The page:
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Auto Leasing and Residual Value

American Government Special Collections Reference Desk

Auto Leasing and Residual Value

Hung Hancock
September 18, 2009

If you are in the market to lease a vehicle, you will hear the term "residual value" recur like a leitmotif. A residual value does not only affect your monthly payments, but is equally used by leasing companies to determine any penalties should you break your lease early and how much to pay if you decided to buy the vehicle at the end of your lease.

Let us first start by looking at the meaning of residual value. The term "residual value", refers to the value of something after it has been used for some time. In leasing lingo, it refers to the depreciation of the vehicle's value over the life of its lease. So how does it exactly affect your monthly payments? When you lease a car, you pay for the car's value that you use over the lease length. Suppose you leased an $18,000 car for 2 years: the leasing company needs to estimate the value of this car in two years time in order to know how much of the car you will be using during your lease term. That's where the "residual value" comes into the equation. If the residual value is estimated to be $13,000 at the end of your lease, then your monthly payments will be calculated on the $5,000 you will use over 24 months, giving an average monthly payment of $208.3 (plus interest, tax and fees). How about if the car is expected to lose half its value over the same period? In this scenario, you will be using $9,000 over the same period, leaving you with a higher monthly payment of $375 (plus interest, tax and fees). As you can see, residual values are a key factor in determining how much money to pay on your lease and the higher the residual value, the lower your monthly fees. This works in reverse if you build a bond with your car and decide to purchase it at the end of your lease. If we stick with the same example above, the lower monthly payments in the second scenario come at the cost of paying substantially more to buy your car at the end of the lease.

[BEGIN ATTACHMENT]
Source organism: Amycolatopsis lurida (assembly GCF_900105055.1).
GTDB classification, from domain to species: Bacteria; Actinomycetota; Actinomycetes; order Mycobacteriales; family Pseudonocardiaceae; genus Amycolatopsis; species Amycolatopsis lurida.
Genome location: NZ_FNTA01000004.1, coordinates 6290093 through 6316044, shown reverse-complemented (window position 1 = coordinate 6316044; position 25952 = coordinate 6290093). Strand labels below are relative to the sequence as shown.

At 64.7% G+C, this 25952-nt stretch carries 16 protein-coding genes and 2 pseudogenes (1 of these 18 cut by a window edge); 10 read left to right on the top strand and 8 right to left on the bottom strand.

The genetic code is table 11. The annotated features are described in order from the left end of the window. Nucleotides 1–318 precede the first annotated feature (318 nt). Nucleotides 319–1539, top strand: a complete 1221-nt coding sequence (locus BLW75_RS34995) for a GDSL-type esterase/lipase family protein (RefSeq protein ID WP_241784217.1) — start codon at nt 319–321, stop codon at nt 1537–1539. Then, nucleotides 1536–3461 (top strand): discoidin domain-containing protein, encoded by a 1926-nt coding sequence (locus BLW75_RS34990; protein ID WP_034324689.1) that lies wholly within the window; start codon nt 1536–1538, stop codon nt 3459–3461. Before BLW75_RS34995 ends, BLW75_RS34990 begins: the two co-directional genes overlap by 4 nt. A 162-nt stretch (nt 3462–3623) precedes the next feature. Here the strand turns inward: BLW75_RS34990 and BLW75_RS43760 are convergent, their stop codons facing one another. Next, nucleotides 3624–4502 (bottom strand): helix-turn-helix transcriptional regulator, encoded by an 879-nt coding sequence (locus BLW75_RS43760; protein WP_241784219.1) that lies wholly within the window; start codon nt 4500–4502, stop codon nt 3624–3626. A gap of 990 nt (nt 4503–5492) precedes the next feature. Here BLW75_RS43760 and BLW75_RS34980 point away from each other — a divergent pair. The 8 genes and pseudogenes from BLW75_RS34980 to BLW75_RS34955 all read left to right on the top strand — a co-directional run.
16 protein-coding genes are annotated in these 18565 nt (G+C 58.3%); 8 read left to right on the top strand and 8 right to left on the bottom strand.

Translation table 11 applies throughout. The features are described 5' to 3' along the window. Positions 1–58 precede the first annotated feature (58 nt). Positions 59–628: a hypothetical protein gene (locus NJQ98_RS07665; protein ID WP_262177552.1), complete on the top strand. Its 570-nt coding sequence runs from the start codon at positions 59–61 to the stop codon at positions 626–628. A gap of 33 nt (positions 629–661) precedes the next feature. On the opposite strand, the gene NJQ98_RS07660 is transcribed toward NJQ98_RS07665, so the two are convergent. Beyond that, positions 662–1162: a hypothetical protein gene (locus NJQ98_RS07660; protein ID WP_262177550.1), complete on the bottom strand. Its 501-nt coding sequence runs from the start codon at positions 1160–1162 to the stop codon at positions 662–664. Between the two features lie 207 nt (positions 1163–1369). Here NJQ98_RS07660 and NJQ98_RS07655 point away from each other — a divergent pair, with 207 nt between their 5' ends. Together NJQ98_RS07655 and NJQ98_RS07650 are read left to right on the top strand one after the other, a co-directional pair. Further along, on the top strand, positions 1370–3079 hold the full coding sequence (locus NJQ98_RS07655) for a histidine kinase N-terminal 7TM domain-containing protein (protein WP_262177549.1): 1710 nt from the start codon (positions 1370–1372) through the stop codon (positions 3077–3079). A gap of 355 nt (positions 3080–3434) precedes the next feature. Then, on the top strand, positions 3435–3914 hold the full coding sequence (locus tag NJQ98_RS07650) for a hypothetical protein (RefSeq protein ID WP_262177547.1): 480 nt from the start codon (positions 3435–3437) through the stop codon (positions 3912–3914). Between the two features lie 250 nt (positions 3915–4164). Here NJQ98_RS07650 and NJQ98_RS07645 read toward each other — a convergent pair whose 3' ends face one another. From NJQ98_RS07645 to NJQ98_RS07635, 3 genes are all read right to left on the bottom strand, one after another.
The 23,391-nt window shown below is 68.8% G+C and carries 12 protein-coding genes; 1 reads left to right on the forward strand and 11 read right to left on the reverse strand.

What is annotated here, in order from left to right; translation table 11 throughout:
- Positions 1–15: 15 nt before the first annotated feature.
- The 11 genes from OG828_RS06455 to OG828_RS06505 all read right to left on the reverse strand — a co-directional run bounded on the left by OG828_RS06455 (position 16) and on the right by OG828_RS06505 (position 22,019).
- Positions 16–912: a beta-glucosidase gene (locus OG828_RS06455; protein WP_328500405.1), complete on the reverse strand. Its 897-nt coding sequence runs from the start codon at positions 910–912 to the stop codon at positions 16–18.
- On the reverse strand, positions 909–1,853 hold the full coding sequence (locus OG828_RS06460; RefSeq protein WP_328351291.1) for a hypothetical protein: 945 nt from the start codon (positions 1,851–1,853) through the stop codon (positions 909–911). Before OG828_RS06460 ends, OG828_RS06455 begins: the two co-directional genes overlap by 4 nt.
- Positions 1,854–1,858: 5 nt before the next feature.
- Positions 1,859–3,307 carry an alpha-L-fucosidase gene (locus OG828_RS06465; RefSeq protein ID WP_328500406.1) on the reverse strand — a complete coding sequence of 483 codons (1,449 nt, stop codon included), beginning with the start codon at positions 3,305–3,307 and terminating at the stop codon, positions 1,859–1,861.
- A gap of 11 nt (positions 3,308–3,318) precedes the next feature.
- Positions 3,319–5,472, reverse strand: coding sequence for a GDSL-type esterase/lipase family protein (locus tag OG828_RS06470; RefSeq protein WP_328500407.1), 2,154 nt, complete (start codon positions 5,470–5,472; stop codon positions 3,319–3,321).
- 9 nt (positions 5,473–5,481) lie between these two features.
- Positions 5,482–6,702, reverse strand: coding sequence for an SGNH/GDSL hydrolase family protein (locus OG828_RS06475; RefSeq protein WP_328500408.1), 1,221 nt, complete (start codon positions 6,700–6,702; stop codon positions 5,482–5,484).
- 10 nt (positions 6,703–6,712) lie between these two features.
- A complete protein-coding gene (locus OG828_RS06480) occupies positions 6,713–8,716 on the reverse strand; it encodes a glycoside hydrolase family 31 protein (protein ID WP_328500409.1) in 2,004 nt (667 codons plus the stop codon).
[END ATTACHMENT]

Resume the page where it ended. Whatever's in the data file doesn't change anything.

So, since the residual value is so important, how do I know which one is best for me? Well, it all depends whether you want to purchase the car at the end of your lease. If you don't want to make a large down payment and you want low monthly payments, then a car that holds with a higher residual value is a good deal. If you are thinking of purchasing the car at lease-end, then you need to balance low-monthly payments with a moderate residual value.

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